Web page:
Are you instead arguing for some kind of 100% reserve banking system? Actually even then is that not still debt based?

3. All ancient societies (bar china) as far as I am aware, up until the 1800s (it is difficult to define after then).

Sorry, should have been more precise, have any modern societies managed to implement a non-debt based economy?

I would be fine with a debt-based economic system which was controlled by the government by the way. I just object to private banks being able to create credit (via. banking licenses).

Why?

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He also had an inside line into the Labour government. By all accounts they were briefing him - FT started to call it 'Pestowire'.

The fact his father is a Labour Peer in the House of Lords is purely coincidental.

Don't forget the Eds, both of them.

Edit: Flanders that is.

Edited by Bruce Banner

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Unless we use physical gold as a currency is there not still an element of debt in that currency.

E.G the bank issues notes that can be exchanged for gold but that note represents a debt from the bank to you.

More to the point there's nothing in the gold standard to stop banks creating debt and money anyway, the origins of fractional reserve banking lie in the realization that they did not need to hold as much gold as they promised to pay out.

Are you instead arguing for some kind of 100% reserve banking system? Actually even then is that not still debt based?

If it is 100% reserved it is not debt based but that would never be brought in IMO. You are right that banks could lend out more money than they have in reserve, but this is fraud. It is just not punished. It was severely punished in the middle ages.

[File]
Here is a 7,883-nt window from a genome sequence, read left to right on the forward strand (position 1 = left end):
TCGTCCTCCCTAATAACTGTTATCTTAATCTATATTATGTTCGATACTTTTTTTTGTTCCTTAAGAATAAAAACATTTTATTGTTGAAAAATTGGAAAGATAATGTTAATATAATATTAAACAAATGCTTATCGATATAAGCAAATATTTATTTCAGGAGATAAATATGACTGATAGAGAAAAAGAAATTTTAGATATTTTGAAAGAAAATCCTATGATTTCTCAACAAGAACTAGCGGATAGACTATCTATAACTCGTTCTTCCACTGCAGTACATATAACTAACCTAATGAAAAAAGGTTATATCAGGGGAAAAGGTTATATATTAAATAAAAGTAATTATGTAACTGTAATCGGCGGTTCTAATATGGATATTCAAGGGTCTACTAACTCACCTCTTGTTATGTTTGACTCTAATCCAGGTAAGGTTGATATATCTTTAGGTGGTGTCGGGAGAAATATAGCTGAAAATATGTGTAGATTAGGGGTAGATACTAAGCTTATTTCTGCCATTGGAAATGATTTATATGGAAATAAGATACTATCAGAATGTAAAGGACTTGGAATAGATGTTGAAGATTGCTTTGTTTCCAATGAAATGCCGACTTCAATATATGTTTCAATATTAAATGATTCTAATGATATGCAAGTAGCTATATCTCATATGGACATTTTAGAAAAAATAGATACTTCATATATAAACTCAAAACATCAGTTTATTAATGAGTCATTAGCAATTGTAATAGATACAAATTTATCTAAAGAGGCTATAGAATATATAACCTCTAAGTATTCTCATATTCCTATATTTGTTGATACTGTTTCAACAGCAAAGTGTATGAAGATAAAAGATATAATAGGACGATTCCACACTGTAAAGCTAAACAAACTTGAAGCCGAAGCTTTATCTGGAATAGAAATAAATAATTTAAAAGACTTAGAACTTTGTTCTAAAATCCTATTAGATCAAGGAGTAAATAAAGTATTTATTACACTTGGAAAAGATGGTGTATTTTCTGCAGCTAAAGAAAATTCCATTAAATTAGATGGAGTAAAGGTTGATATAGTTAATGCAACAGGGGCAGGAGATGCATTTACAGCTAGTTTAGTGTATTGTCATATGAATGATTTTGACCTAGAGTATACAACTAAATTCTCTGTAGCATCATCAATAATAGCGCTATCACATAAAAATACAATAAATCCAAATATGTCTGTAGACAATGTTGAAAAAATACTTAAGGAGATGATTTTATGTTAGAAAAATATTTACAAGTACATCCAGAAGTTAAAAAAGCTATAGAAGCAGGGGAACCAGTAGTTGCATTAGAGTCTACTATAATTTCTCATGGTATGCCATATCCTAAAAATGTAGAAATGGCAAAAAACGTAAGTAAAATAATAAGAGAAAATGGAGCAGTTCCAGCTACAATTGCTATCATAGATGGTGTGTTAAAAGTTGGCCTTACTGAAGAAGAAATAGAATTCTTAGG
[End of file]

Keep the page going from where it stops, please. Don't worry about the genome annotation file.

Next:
It is interest that is the problem, more than the nature of how much is held in reserve. By charging interest it encourages irresponsible lending, and means wealth is transferred to those who issue credit.

I posted this in another thread:

Sorry, should have been more precise, have any modern societies managed to implement a non-debt based economy?

None as far as I am aware. Although Gaddafi in Libya and Saddam Hussein in Iraq both hinted at doing it.

http://rt.com/news/economy-oil-gold-libya/

Why?

This response will get a little messy as I can only really guess as to what the government might or might not do.

I want the government to control the money supply because then politicians (and by extension tax payers) would have control of how much money (debt) is in the economy.

House prices have risen because banks have the power to pump money into the economy and the easiest way to do this is via lending against fixed assets such as houses. It is difficult to led to businesses (especially small and medium sized business) so most banks put little effort into it. Yet is is these businesses that create wealth. A government controlled money supply would, in my opinion, increase lending to small and medium businesses as they would see that by doing this the economy would grow in real terms.

Also, the gains from lending (interest) would go to the state and not private banks. Have you ever wondered why the nicest looking buildings on every high street are banks? Why the best computer systems are (generally) owned by banks? Why those who run banks can award themselves massive bonuses far in excess of anything awarded in the manufacturing sector? Because by charging interest the wealth in society is transferred to those who issue credit.

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Unless we use physical gold as a currency is there not still an element of debt in that currency.

E.G the bank issues notes that can be exchanged for gold but that note represents a debt from the bank to you.

More to the point there's nothing in the gold standard to stop banks creating debt and money anyway, the origins of fractional reserve banking lie in the realisation that they did not need to hold as much gold as they promised to pay out.

Are you instead arguing for some kind of 100% reserve banking system? Actually even then is that not still debt based?